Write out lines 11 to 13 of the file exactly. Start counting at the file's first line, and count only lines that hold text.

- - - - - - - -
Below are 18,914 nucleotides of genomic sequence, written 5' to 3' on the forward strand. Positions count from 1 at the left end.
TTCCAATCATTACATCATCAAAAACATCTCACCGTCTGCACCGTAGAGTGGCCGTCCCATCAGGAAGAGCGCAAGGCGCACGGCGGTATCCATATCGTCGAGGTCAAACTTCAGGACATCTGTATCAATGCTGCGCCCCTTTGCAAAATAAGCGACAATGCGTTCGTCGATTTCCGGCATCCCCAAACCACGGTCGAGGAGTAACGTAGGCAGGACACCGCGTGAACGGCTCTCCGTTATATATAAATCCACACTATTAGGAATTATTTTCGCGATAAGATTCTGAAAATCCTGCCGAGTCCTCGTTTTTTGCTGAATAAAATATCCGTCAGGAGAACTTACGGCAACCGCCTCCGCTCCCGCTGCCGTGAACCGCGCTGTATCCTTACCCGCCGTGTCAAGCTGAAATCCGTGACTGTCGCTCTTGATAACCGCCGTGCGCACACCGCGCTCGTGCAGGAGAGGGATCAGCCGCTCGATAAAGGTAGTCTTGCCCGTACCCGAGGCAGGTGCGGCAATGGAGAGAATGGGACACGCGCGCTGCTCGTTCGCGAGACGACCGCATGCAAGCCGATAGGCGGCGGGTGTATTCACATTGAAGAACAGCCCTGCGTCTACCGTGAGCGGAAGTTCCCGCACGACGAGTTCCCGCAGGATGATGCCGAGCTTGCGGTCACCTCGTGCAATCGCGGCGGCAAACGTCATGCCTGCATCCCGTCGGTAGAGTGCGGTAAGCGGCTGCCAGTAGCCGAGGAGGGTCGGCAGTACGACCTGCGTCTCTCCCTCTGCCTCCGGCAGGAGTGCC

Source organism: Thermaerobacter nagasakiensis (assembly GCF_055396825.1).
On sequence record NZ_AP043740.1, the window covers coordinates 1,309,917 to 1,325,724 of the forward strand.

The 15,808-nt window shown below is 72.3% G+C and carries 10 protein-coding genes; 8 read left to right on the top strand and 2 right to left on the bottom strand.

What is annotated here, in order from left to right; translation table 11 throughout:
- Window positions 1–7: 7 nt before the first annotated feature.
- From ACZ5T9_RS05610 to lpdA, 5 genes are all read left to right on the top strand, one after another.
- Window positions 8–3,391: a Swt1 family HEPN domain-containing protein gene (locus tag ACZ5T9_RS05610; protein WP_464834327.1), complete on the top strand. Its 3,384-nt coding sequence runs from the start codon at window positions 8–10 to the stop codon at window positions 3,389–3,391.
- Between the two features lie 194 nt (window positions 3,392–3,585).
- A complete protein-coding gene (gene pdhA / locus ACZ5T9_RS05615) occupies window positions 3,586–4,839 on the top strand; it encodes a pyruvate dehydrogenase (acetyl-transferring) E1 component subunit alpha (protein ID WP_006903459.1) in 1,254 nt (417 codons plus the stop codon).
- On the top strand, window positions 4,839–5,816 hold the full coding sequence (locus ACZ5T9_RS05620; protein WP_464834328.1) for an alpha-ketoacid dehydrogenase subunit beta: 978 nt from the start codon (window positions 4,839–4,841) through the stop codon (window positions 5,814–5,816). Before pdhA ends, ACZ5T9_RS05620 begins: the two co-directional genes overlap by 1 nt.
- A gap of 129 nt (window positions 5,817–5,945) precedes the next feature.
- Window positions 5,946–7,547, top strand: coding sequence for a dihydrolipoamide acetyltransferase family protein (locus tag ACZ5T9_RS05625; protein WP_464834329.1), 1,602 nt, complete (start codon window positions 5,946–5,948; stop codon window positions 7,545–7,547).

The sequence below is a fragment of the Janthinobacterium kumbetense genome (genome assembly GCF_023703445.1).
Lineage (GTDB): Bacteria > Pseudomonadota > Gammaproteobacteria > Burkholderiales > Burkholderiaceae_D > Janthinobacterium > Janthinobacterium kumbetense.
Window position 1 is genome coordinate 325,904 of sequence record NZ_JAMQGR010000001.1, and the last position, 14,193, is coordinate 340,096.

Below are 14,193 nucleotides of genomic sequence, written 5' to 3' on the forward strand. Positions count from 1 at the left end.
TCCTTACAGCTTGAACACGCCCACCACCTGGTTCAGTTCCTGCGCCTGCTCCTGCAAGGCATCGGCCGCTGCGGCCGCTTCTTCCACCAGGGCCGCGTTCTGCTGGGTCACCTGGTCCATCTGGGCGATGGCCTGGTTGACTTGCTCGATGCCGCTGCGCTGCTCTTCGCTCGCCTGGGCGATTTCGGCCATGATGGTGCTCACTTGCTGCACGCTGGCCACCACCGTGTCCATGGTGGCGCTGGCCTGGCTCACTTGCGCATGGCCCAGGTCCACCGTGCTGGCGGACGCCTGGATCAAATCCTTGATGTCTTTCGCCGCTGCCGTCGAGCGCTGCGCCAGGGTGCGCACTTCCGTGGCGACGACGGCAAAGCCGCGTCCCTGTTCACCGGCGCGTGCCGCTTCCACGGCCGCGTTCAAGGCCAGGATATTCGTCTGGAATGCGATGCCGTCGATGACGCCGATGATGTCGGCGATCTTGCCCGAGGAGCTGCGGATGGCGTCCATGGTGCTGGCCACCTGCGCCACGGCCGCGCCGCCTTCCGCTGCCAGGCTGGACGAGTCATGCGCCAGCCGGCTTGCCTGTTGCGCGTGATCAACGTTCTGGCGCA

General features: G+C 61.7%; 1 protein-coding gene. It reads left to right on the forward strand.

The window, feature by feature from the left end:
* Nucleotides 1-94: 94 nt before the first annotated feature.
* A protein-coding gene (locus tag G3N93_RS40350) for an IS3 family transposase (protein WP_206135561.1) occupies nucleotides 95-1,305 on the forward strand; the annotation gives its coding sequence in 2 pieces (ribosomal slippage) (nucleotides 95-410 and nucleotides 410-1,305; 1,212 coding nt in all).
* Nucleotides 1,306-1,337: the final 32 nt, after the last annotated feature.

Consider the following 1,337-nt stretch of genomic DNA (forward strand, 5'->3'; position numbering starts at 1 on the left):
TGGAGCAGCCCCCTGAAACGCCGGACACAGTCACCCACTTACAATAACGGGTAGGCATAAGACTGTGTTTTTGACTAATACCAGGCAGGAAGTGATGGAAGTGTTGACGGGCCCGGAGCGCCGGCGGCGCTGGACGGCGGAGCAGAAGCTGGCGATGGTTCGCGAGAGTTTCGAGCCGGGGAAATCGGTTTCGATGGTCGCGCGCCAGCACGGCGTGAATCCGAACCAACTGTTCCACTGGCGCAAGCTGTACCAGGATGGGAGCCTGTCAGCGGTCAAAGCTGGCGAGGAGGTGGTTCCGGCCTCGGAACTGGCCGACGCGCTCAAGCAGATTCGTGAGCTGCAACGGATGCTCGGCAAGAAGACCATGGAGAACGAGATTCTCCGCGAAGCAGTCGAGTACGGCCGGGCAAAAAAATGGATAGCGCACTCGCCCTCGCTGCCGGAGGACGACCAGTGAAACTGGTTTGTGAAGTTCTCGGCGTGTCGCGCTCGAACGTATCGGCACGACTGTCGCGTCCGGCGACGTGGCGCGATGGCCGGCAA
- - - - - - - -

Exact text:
- A complete protein-coding gene (gene pdhA / locus ACZ5T9_RS05615) occupies window positions 3,586–4,839 on the top strand; it encodes a pyruvate dehydrogenase (acetyl-transferring) E1 component subunit alpha (protein ID WP_006903459.1) in 1,254 nt (417 codons plus the stop codon).
- On the top strand, window positions 4,839–5,816 hold the full coding sequence (locus ACZ5T9_RS05620; protein WP_464834328.1) for an alpha-ketoacid dehydrogenase subunit beta: 978 nt from the start codon (window positions 4,839–4,841) through the stop codon (window positions 5,814–5,816). Before pdhA ends, ACZ5T9_RS05620 begins: the two co-directional genes overlap by 1 nt.
- A gap of 129 nt (window positions 5,817–5,945) precedes the next feature.